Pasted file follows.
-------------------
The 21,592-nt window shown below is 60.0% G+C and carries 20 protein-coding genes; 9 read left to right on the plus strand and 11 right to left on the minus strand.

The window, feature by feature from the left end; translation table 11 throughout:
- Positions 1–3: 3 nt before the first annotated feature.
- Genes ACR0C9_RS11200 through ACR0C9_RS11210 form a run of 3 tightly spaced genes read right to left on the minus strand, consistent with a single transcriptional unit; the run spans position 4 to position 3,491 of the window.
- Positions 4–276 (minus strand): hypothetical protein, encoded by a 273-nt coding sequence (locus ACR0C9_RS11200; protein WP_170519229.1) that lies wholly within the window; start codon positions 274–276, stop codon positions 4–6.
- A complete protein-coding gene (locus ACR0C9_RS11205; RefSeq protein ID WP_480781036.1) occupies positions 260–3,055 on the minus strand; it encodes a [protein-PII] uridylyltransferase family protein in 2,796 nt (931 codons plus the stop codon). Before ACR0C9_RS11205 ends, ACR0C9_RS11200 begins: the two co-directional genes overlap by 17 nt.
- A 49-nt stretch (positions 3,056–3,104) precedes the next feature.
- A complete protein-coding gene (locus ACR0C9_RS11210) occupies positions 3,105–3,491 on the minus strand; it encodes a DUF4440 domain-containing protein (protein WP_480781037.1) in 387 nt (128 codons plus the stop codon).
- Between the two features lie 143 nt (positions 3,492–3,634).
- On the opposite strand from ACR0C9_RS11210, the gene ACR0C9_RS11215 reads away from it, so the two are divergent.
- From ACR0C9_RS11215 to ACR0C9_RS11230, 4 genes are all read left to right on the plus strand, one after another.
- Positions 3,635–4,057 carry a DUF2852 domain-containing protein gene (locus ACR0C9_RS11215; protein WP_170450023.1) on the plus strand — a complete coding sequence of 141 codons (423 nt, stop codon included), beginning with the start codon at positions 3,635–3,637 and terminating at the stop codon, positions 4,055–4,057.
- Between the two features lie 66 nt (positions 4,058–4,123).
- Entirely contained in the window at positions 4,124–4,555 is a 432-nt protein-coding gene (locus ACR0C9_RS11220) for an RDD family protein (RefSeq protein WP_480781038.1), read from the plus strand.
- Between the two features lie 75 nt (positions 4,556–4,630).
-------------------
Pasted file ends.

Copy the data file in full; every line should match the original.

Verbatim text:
The 21,592-nt window shown below is 60.0% G+C and carries 20 protein-coding genes; 9 read left to right on the plus strand and 11 right to left on the minus strand.

The window, feature by feature from the left end; translation table 11 throughout:
- Positions 1–3: 3 nt before the first annotated feature.
- Genes ACR0C9_RS11200 through ACR0C9_RS11210 form a run of 3 tightly spaced genes read right to left on the minus strand, consistent with a single transcriptional unit; the run spans position 4 to position 3,491 of the window.
- Positions 4–276 (minus strand): hypothetical protein, encoded by a 273-nt coding sequence (locus ACR0C9_RS11200; protein WP_170519229.1) that lies wholly within the window; start codon positions 274–276, stop codon positions 4–6.
- A complete protein-coding gene (locus ACR0C9_RS11205; RefSeq protein ID WP_480781036.1) occupies positions 260–3,055 on the minus strand; it encodes a [protein-PII] uridylyltransferase family protein in 2,796 nt (931 codons plus the stop codon). Before ACR0C9_RS11205 ends, ACR0C9_RS11200 begins: the two co-directional genes overlap by 17 nt.
- A 49-nt stretch (positions 3,056–3,104) precedes the next feature.
- A complete protein-coding gene (locus ACR0C9_RS11210) occupies positions 3,105–3,491 on the minus strand; it encodes a DUF4440 domain-containing protein (protein WP_480781037.1) in 387 nt (128 codons plus the stop codon).
- Between the two features lie 143 nt (positions 3,492–3,634).
- On the opposite strand from ACR0C9_RS11210, the gene ACR0C9_RS11215 reads away from it, so the two are divergent.
- From ACR0C9_RS11215 to ACR0C9_RS11230, 4 genes are all read left to right on the plus strand, one after another.
- Positions 3,635–4,057 carry a DUF2852 domain-containing protein gene (locus ACR0C9_RS11215; protein WP_170450023.1) on the plus strand — a complete coding sequence of 141 codons (423 nt, stop codon included), beginning with the start codon at positions 3,635–3,637 and terminating at the stop codon, positions 4,055–4,057.
- Between the two features lie 66 nt (positions 4,058–4,123).
- Entirely contained in the window at positions 4,124–4,555 is a 432-nt protein-coding gene (locus ACR0C9_RS11220) for an RDD family protein (RefSeq protein WP_480781038.1), read from the plus strand.
- Between the two features lie 75 nt (positions 4,556–4,630).